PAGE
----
Is there anything more classically and nostalgically delicious than a truly great chocolate chip cookie? We’d say absolutely not. There’s something in a chocolate chip cookie that invokes in us kinder, more understanding, gentler, more joyous versions of ourselves, and we call that a win.
The problem with chocolate chip cookies is that often, they’ll come out too cakey, raw, or underbaked, or just too crumbly. Thankfully, ChefSteps lets us in on a few chocolate chip cookie secrets in its YouTube video:
It turns out, pressing your baked cookies is the magic factor in a perfectly moist, chewy, and tantalizingly chocolate chip cookie. We tried it ourselves and were completely blown away! Who knew?
You’ll notice the cookie recipe below (from ChefSteps) is in ounces, rather than tablespoons and cups as most recipes are designed in America when it comes to how to make cookies. By weighing your ingredients, you’ll find you get a much more consistent bake each time, as well as one that tends to match the original recipe most closely. A small kitchen scale is a great investment and will lead to perfectly balanced recipes every time.
- 7.8 ounces of butter
- 7.1 ounces of brown sugar
- 6.3 ounces of granulated sugar
- 0.53 ounces of kosher salt
- 0.18 ounces of baking soda
- 0.71 ounces of vanilla extract
- 3.5 ounces of eggs (about 2 whole eggs)
- 14.1 ounces of pastry flour
- 10.6 ounces of 40% cocoa milk chocolate, chopped
- Cream together butter, sugars, salt, and baking soda in the bowl of a stand mixer. Mix until light and fluffy, pausing to scrape the sides of the bowl.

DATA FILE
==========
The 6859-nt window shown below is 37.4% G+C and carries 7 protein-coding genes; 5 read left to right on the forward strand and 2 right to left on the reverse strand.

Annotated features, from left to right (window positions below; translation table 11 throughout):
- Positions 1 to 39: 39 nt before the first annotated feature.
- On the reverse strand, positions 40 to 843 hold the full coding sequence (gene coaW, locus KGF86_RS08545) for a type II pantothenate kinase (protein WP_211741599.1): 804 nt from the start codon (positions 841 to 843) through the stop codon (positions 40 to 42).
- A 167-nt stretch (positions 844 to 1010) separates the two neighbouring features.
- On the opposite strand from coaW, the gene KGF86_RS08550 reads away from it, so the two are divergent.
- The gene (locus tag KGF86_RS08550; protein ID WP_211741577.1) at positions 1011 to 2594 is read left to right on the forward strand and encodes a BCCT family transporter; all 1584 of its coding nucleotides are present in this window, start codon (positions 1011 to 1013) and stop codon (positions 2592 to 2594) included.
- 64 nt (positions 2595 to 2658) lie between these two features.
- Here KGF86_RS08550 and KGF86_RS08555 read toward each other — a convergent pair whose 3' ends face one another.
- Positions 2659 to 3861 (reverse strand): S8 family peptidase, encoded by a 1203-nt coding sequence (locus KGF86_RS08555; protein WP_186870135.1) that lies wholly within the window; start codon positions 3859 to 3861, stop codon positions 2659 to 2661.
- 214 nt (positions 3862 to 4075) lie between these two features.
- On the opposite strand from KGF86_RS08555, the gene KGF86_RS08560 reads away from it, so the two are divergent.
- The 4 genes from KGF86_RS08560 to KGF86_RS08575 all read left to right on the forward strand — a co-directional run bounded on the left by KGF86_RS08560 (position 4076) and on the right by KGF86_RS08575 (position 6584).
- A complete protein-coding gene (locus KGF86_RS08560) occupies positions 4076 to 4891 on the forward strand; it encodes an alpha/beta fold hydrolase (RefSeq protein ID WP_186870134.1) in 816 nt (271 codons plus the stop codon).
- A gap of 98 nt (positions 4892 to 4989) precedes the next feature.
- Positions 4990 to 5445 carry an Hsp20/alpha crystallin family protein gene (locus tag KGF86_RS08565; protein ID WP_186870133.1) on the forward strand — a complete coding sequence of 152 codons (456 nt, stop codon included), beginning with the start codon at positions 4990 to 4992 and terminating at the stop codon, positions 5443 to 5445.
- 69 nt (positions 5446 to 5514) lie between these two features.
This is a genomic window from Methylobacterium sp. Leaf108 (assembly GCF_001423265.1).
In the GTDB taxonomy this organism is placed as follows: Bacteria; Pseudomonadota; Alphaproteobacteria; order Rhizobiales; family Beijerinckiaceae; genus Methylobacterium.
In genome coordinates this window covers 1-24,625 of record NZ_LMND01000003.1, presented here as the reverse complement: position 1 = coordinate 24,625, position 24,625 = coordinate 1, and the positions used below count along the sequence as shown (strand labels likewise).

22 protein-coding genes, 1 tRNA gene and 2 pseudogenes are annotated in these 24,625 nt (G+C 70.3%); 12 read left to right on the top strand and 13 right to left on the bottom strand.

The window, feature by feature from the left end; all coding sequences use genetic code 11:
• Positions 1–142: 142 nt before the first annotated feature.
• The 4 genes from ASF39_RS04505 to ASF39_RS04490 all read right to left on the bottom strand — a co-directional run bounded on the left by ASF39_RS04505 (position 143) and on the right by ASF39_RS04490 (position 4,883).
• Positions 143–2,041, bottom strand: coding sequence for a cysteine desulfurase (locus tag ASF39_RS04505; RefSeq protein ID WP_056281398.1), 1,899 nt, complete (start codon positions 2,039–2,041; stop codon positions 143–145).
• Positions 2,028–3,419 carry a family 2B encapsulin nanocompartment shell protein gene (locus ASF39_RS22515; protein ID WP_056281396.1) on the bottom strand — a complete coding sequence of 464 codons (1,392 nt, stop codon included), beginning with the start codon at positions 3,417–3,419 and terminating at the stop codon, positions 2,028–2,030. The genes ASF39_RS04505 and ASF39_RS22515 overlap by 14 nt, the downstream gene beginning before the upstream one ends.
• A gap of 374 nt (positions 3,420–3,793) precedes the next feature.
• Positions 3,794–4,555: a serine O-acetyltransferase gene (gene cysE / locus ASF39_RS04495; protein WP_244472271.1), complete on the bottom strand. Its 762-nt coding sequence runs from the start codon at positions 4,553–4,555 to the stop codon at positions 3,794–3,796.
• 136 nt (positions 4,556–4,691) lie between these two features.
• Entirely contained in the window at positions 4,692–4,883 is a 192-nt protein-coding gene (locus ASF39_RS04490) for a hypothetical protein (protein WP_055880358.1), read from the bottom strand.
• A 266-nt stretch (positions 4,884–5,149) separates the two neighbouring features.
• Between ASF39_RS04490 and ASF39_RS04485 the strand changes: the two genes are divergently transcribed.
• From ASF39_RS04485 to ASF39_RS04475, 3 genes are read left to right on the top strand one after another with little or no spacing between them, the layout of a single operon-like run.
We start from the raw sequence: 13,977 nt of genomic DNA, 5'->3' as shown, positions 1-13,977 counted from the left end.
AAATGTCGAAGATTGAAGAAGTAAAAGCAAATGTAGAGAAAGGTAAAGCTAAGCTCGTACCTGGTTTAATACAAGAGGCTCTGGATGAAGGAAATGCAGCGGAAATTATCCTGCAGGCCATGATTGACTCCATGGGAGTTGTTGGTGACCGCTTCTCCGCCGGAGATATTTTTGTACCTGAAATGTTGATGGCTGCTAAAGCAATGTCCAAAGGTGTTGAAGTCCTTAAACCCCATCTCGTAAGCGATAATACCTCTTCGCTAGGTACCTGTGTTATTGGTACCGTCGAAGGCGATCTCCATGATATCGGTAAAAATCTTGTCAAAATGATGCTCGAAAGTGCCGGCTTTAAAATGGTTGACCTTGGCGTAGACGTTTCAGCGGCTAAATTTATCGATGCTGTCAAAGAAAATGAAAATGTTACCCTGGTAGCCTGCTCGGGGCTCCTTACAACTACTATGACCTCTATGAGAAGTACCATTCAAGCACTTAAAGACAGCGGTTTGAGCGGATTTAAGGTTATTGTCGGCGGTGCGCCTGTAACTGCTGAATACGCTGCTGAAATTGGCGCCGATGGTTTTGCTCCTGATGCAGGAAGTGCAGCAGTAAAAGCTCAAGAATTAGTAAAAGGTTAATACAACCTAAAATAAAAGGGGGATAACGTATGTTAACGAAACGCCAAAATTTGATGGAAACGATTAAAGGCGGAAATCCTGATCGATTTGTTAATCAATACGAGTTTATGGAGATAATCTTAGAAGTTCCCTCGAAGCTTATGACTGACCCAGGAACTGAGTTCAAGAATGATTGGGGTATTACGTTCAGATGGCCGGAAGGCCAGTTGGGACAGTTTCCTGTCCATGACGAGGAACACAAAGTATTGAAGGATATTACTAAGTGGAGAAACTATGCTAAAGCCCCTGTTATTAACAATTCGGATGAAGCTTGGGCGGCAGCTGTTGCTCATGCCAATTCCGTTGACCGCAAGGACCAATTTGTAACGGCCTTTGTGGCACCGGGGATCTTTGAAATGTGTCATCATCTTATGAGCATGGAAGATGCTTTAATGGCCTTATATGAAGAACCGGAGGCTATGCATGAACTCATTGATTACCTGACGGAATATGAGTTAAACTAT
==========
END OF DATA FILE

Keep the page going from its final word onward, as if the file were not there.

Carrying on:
- With the mixer running, slowly add in eggs and vanilla.
- Add flour and chocolate until just combined.
- Optional step: Chill dough in the refrigerator for at least 15 minutes.
- While the dough is chilling, preheat the oven to 350 degrees Fahrenheit.
- Portion dough into ball shapes and place onto a parchment-lined sheet tray.
- Bake 13 to 14 minutes, then transfer to a cooling rack for at least 10 minutes.
- Optional step: Using the bottom of a small jar or glass, press down on the cookies as soon as you pull them out of the oven.
- Chilling cookie dough before it’s baked is important for a few reasons. First, it re-solidifies the butter in your dough, which will keep it from melting too quickly in the baking process. The longer butter has to break down, the more uniform and perfectly shaped your cookies will be. Another reason to chill your dough is that it actually makes your cookies more flavorful. With the extra time for the dry ingredients to absorb the wet ingredients, the flavors will be more concentrated and delicious.
- The optional pressing step in this recipe breaks the surface of your cookies so they have more of a crackle texture on top. The pressure also compresses the inside, making a chewier cookie that stays fresh even longer.
- If you have a convection oven, use two pieces of parchment paper with a bit of cookie dough smudged between each piece in all four corners. This keeps the fan in your oven from blowing the cookies all over the place.
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